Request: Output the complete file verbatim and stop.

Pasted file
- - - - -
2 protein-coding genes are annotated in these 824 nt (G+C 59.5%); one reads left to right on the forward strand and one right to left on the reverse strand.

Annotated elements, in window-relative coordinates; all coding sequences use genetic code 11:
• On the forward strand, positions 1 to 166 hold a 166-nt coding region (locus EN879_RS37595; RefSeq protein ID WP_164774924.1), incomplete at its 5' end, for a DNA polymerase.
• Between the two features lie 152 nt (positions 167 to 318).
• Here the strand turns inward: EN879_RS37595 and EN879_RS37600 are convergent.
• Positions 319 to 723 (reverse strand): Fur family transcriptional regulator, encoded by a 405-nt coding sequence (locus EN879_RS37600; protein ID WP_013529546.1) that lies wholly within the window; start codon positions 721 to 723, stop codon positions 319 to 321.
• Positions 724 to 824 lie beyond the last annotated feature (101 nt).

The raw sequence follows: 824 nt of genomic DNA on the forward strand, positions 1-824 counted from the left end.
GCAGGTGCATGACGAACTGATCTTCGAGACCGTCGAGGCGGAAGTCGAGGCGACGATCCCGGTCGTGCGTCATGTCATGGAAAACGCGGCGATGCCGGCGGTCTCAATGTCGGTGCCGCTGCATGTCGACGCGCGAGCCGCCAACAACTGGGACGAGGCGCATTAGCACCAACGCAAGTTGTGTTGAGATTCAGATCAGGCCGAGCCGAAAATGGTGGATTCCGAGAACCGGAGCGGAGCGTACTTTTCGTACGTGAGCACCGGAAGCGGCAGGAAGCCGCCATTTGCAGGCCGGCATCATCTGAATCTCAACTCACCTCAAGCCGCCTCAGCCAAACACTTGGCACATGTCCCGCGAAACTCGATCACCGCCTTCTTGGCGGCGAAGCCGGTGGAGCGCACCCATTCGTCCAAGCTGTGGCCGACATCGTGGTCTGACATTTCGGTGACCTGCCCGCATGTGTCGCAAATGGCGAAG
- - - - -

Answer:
2 protein-coding genes are annotated in these 824 nt (G+C 59.5%); one reads left to right on the forward strand and one right to left on the reverse strand.

Annotated elements, in window-relative coordinates; all coding sequences use genetic code 11:
• On the forward strand, positions 1 to 166 hold a 166-nt coding region (locus EN879_RS37595; RefSeq protein ID WP_164774924.1), incomplete at its 5' end, for a DNA polymerase.
• Between the two features lie 152 nt (positions 167 to 318).
• Here the strand turns inward: EN879_RS37595 and EN879_RS37600 are convergent.
• Positions 319 to 723 (reverse strand): Fur family transcriptional regulator, encoded by a 405-nt coding sequence (locus EN879_RS37600; protein ID WP_013529546.1) that lies wholly within the window; start codon positions 721 to 723, stop codon positions 319 to 321.
• Positions 724 to 824 lie beyond the last annotated feature (101 nt).

The raw sequence follows: 824 nt of genomic DNA on the forward strand, positions 1-824 counted from the left end.
GCAGGTGCATGACGAACTGATCTTCGAGACCGTCGAGGCGGAAGTCGAGGCGACGATCCCGGTCGTGCGTCATGTCATGGAAAACGCGGCGATGCCGGCGGTCTCAATGTCGGTGCCGCTGCATGTCGACGCGCGAGCCGCCAACAACTGGGACGAGGCGCATTAGCACCAACGCAAGTTGTGTTGAGATTCAGATCAGGCCGAGCCGAAAATGGTGGATTCCGAGAACCGGAGCGGAGCGTACTTTTCGTACGTGAGCACCGGAAGCGGCAGGAAGCCGCCATTTGCAGGCCGGCATCATCTGAATCTCAACTCACCTCAAGCCGCCTCAGCCAAACACTTGGCACATGTCCCGCGAAACTCGATCACCGCCTTCTTGGCGGCGAAGCCGGTGGAGCGCACCCATTCGTCCAAGCTGTGGCCGACATCGTGGTCTGACATTTCGGTGACCTGCCCGCATGTGTCGCAAATGGCGAAG